Emergency Evacuation Brings Orphan Animals From Louisiana To Helen Woodward Animal Center, Temporary Foster Families Needed

Local foster homes are urgently needed for dozens of dogs and cats rescued over the weekend from Hurricane Ida-affected areas in Louisiana and Mississippi.

The Helen Woodward Animal Center in Rancho Santa Fe welcomed 65 animals on Saturday, August 28 which were flown by private jet to Gillespie Field Airport in El Cajon by pilots working in partnership with Greater Good Charities. Animals were evacuated from overwhelmed shelters in the hurricane’s path.

Jessica Gercke, spokeswoman for Helen Woodward, said that now that the animals are safe at the center, the nonprofit is looking for foster homes, and possibly permanent adopters, for the 40 cats and 25 dogs. Some of the animals are pregnant, so Gercke said there will also be kittens and puppies at some point in the near future.

“Greater Good Charities said they would be willing to get another plane out and get more animals out if we can get 100 more foster families,” Gercke said. “Essentially fostering would provide space for two animals, as it will bring one animal into a home and then open up a place in the shelter for another animal.”

Erin Robbins, Pet Transportation Program Director of Greater Good Charities Good Flights

(Courtesy of Helen Woodward Animal Center)

As news of Hurricane Ida’s impending arrival on the Gulf Coast spread last week, animal shelters in Louisiana and Mississippi were already over capacity and found they had no safe space to provide housing for incoming animals. The evacuation emptied some cages for new arrivals.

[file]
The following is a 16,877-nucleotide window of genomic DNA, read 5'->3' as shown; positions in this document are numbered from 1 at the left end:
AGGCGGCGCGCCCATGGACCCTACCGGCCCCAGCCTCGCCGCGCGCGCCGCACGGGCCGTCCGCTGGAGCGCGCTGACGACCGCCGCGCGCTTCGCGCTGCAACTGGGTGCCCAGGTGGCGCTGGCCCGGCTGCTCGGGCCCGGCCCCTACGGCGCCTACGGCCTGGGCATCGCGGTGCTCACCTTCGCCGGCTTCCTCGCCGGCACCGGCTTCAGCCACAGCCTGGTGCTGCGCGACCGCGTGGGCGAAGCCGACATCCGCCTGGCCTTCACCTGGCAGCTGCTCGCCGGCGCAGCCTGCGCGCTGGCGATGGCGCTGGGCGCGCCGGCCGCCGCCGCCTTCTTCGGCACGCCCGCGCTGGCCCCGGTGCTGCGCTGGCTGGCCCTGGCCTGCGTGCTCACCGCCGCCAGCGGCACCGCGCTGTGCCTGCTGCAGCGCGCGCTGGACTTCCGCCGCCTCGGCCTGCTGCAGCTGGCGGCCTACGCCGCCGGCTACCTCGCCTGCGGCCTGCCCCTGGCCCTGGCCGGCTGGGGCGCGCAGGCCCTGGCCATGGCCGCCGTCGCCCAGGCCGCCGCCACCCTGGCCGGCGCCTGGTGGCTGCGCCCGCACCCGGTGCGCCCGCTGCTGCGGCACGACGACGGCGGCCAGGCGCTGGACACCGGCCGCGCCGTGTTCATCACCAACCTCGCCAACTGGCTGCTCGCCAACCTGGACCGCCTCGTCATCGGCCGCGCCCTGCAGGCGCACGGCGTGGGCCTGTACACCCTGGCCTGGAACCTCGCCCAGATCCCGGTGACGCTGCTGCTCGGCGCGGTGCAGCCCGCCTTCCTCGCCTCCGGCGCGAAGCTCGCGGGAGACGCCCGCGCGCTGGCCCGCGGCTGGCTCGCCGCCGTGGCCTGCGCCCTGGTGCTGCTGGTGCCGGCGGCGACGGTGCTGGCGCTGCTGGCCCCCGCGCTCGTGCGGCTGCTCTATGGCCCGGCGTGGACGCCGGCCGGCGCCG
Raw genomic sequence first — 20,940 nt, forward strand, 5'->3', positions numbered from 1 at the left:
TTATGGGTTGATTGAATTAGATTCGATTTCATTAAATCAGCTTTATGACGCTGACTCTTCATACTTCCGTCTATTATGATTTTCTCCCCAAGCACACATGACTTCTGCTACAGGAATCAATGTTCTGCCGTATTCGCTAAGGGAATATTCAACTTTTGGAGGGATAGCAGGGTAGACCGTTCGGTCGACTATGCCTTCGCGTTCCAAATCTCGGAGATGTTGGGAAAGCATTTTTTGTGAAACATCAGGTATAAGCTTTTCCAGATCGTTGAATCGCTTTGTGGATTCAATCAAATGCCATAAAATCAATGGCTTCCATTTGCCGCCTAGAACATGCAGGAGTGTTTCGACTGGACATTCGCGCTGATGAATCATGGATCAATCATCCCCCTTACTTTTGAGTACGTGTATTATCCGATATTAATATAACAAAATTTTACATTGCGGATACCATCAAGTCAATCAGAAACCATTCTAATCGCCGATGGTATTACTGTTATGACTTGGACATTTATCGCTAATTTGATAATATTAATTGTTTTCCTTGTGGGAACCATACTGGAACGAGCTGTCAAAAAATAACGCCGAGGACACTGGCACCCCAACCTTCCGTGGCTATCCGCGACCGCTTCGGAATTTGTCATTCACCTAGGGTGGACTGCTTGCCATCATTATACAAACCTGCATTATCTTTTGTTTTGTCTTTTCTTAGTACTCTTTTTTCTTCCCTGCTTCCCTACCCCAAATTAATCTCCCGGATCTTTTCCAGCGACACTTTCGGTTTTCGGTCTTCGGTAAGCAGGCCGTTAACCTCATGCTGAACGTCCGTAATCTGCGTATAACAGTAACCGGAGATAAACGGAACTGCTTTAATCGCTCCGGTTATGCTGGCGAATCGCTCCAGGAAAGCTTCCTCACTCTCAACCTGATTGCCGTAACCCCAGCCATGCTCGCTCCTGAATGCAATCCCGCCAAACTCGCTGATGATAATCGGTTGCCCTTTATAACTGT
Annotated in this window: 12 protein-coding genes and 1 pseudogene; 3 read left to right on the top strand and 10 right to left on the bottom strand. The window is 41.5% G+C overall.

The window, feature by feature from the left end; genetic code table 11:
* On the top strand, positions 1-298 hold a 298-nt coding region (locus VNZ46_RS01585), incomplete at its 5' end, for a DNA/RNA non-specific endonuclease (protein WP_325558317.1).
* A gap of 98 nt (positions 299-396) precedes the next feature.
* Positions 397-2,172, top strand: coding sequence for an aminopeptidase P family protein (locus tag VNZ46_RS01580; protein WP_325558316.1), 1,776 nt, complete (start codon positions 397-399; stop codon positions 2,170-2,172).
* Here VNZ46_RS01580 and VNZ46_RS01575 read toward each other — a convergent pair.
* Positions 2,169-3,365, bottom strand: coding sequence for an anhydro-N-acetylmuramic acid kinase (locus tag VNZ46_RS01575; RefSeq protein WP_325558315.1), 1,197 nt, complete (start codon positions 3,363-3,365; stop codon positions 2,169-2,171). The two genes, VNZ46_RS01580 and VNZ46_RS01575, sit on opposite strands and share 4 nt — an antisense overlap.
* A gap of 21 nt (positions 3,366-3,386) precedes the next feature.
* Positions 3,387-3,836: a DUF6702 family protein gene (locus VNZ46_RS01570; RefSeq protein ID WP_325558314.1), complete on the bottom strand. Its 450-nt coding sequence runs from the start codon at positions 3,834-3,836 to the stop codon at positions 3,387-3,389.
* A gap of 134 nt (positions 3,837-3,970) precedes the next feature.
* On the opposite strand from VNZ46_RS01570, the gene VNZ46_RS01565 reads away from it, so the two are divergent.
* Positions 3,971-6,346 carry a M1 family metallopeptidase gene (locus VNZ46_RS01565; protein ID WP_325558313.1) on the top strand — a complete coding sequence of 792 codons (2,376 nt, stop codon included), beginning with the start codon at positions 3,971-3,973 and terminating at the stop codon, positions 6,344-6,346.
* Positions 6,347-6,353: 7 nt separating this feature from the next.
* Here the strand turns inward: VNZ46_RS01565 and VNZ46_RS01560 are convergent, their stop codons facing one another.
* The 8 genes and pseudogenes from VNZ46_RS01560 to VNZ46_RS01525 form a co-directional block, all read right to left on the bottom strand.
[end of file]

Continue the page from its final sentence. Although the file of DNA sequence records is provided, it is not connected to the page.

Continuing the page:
Ida arrived as a Category 4 hurricane on the 16th anniversary of Hurricane Katrina, which devastated the Gulf Coast. While the shelters hoped to withstand the destruction of Ida, residents who needed to be evacuated were also worried, knowing they would have to leave their homes and seek shelter, but all emergency shelters were not do not allow pets. As a result, Greater Good Charities has received non-stop calls for animal evacuations from area shelters, according to Erin Robbins, director of Seattle’s pet transportation program, Good Flights.

“At least three of the people I spoke to were in tears,” Robbins said in a statement. “One of the shelters in Louisiana is under construction, so their current temporary location is on the local fairgrounds in the cow barns. They’re literally out there with a hurricane on the way. This is a time we really wish may every home that is able open their hearts to foster.If we could open up more spaces in San Diego, I would turn that plane around and send it back to pick up 300 more.

The placement can last from a few days to a few weeks. Helen Woodward covers the cost of food, bedding and other needs. Those interested in opening their homes to animals can visit animalcenter.org or call the Helen Woodward Advocacy Program at (858) 756-4117, ext. 375.

Hella Tyler, director of adoption services at Helen Woodward Animal Center, said this is one of those times when animal rescue truly becomes a life-saving mission: “Without a place to put those dogs and cats , many of these orphaned animals would meet a tragic end. We couldn’t say no.

For more information on how to help Greater Good with current rescue needs, visit https://greatergood.org/hurricane-ida-response-help-people-and-pets-now.

— Karen Pearlman is a reporter for the San Diego Union-Tribune

Benjamin M. Yerger